Mapping the Kumbh Mela

Interdisciplinary faculty and student research on a “Pop-up Mega City”

After all the planning…

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CAMBRIDGE, MA: Planning for Harvard’s trip to the Kumbh Mela began over the summer, with faculty and graduate students from the Harvard Graduate School of Design visiting the Kumbh Mela site while much of it was still under water. As the flood waters of the Ganges and Yamuna Rivers began to recede–so that the Mela officials could begin construction of the many bridges, roads, tent sites, and infrastructure that would enable tens of millions of pilgrims to set up camp for the month-long festival–a group of Harvard faculty, students and staff began planning a multidisciplinary project to study the Kumbh Mela, India’s largest gathering.

Faculty collaborators from HBS, FAS, SEAS, HSPH, HGHI and GSD gather to plan Harvard's Kumbh Mela project

Faculty collaborators from HBS, FAS, SEAS, HSPH, HGHI and GSD gather to plan Harvard’s Kumbh Mela project

The group raised a number of research questions, including:


  • How are businesses set up at the Kumbh Mela?
  • What is the role of technology – internet, cellphones, and media at the Kumbh Mela?
  • How can ‘Big Data’ collected from the Kumbh Mela contribute to our understanding of human behavior, especially at mass gatherings and in urban environments?


  • Who gathers at the Mela?
  • What are the distinctions between self-identity and national identity in relation to the temporary city?
  • How is the Kumbh Mela a ‘microcosm’ of the cultural and religious traditions of India?
  • How is nature viewed from a religious and environmental perspective at the Mela?
  • How does the Green Kumbh use environmental campaign methods to impact conservation and sustainability?


  • How are health services dispensed at the Kumbh Mela?
  • Where are hospitals and facilities located within the encampment?
  • What are the primary medical challenges?
  • How are the authorities at the 2013 Kumbh Mela prepared for crowd-based emergencies?
  • How can public health mapping technologies be applied to toilets and sanitation at the Kumbh Mela?


  • How can the spatial model of the Kumbh Mela be extended to situations outside of religious pilgrimage?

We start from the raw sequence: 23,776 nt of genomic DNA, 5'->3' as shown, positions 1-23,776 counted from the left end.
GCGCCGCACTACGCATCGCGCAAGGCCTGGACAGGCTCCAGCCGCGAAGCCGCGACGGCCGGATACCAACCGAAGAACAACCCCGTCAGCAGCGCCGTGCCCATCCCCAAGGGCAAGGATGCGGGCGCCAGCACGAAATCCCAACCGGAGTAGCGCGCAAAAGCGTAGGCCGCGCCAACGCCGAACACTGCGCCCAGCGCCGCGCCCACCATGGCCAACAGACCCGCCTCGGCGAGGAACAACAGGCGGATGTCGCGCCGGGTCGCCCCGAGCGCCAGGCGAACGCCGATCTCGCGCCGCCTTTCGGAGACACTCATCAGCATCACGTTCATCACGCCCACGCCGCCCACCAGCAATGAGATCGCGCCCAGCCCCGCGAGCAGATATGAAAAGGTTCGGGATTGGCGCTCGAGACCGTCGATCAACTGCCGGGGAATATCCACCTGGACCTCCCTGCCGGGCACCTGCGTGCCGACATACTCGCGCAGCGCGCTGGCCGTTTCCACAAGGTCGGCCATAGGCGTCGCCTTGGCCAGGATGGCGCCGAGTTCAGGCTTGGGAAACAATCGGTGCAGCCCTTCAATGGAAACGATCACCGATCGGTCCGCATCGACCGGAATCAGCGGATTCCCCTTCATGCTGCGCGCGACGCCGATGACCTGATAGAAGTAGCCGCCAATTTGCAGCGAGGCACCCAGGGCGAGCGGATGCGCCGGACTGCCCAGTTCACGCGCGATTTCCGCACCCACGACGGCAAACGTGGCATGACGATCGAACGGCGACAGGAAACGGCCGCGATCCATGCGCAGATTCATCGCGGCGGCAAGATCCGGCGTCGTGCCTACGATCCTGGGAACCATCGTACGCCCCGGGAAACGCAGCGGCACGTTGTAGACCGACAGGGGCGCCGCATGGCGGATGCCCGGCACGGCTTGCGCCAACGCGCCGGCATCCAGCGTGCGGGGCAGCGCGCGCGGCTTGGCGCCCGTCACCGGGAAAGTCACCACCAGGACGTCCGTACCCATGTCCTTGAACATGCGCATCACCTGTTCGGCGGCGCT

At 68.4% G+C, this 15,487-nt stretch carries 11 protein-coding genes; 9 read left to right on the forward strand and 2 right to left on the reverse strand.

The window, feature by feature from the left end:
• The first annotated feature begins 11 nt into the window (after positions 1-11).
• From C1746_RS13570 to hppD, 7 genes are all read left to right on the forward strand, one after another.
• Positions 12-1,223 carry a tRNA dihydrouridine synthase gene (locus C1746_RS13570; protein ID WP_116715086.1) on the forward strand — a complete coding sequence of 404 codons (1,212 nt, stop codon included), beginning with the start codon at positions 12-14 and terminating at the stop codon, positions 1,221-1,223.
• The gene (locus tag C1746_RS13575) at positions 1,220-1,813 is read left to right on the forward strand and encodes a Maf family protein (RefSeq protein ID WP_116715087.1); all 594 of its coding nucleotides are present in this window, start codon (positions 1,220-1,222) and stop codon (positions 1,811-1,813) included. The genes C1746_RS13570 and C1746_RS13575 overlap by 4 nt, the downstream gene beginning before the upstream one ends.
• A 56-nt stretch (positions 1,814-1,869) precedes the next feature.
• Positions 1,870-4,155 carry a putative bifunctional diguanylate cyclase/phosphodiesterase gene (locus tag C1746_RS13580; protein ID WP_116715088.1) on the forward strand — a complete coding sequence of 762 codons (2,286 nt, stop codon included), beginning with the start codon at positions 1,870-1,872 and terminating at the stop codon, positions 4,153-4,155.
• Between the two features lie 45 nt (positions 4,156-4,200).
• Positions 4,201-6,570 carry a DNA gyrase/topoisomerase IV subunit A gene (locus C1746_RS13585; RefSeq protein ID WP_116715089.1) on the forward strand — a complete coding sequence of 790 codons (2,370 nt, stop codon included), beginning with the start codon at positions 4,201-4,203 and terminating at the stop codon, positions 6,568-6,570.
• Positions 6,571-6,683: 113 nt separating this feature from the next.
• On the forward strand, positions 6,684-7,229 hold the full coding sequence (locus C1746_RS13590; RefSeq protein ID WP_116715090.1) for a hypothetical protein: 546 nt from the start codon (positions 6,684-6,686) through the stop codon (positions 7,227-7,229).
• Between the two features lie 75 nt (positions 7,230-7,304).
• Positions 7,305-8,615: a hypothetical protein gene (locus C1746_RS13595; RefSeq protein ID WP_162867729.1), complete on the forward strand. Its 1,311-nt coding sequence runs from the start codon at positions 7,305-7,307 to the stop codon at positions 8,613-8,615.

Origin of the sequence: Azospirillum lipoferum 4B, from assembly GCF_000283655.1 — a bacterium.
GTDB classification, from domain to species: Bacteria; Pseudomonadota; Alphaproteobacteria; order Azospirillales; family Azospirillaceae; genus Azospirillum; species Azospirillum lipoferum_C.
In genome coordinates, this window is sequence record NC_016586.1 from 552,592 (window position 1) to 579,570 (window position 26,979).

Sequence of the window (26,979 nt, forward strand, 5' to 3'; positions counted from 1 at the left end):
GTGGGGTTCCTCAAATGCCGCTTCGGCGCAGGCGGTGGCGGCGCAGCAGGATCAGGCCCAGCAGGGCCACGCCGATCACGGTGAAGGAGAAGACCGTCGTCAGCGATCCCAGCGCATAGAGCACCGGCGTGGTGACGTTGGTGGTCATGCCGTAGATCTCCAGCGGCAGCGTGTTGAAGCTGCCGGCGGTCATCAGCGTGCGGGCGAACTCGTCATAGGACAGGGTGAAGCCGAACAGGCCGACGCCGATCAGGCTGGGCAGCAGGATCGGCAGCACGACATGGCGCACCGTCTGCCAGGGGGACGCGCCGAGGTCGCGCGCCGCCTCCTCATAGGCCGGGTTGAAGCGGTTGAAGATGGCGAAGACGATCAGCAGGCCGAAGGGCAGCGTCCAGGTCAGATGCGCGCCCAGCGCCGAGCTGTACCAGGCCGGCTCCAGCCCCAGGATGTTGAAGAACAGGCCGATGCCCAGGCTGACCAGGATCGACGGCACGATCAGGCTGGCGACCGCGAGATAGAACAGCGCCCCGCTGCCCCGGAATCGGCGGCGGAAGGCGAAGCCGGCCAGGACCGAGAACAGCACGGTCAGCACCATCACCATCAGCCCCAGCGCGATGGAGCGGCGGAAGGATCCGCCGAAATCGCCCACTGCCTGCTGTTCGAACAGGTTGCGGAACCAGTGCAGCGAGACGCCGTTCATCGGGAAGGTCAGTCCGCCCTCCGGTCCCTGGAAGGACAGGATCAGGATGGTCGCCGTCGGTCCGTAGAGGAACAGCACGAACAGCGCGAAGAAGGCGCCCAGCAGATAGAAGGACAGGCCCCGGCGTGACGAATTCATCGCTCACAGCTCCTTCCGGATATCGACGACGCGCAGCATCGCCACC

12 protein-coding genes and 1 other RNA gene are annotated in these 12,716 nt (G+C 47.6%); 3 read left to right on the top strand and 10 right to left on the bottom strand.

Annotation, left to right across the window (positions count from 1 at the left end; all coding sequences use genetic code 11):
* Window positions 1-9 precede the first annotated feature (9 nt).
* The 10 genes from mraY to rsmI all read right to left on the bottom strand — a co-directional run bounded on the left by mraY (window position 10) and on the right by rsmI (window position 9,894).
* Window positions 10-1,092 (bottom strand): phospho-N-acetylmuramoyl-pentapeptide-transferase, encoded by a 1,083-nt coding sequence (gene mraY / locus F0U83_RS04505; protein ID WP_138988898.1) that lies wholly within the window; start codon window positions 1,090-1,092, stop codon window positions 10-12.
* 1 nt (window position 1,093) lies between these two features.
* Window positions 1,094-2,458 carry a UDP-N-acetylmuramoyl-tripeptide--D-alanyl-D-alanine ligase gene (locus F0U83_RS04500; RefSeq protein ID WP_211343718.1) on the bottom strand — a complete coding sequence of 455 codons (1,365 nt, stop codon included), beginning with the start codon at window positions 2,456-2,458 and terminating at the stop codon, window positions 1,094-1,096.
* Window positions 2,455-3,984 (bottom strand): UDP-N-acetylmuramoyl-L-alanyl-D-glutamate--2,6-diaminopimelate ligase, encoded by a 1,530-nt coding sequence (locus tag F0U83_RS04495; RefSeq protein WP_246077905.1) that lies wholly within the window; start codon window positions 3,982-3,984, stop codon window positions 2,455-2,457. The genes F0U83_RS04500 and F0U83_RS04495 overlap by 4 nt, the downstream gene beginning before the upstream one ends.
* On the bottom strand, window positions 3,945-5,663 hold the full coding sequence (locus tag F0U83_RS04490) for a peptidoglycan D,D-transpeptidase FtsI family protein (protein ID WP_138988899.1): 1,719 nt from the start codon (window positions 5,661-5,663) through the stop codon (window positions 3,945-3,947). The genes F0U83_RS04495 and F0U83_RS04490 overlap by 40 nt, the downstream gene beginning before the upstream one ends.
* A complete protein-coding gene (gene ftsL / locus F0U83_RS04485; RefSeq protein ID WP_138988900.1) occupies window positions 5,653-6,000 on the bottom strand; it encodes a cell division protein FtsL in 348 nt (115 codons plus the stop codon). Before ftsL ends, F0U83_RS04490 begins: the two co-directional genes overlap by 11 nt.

• How might it be tailored to support national disaster response, or to distribute medical services to the poor?
  • What are the processes involved in designing a pop-up mega city?
  • How are the parade routes and bathing sites determined?
  • How can spatial systems at the Kumbh Mela inform other temporary settlements?

Faculty and student researchers participated in a fall workshop in the pilgrimage, where the students developed research projects to study while at the Mela.

September: Professor Rahul Mehrotra shows an aerial photo of the Kumbh site, still under water.

September: Professor Rahul Mehrotra shows an aerial photo of the Kumbh site, still under water.

After all of the planning, we are ready to go! The first group of students and faculty will arrive in Varanasi in time for the first bathing date associated with the festival – Makar Sankranti on January 14. In Varanasi, the date is also marked by the flying of handmade paper kites.

At the Mela, the group will use GPS instruments to map out all of the different photos taken over the physical geography of the Mela site. The different researchers will form groups each day to visit and experience different aspects of the Kumbh Mela.

Participants at the Harvard Kumbh Mela Pre-Departure meeting.

Participants at the Harvard Kumbh Mela Pre-Departure meeting.

As we begin our journey to the Kumbh, we will update this blog with writings, impressions, and photos contributed by different members of the group. You can also follow us on twitter – #HarvardKumbh

We are excited to share our journey with you. See you at the Kumbh!






Written by jbordo

January 8, 2013 at 10:24 pm

Posted in All

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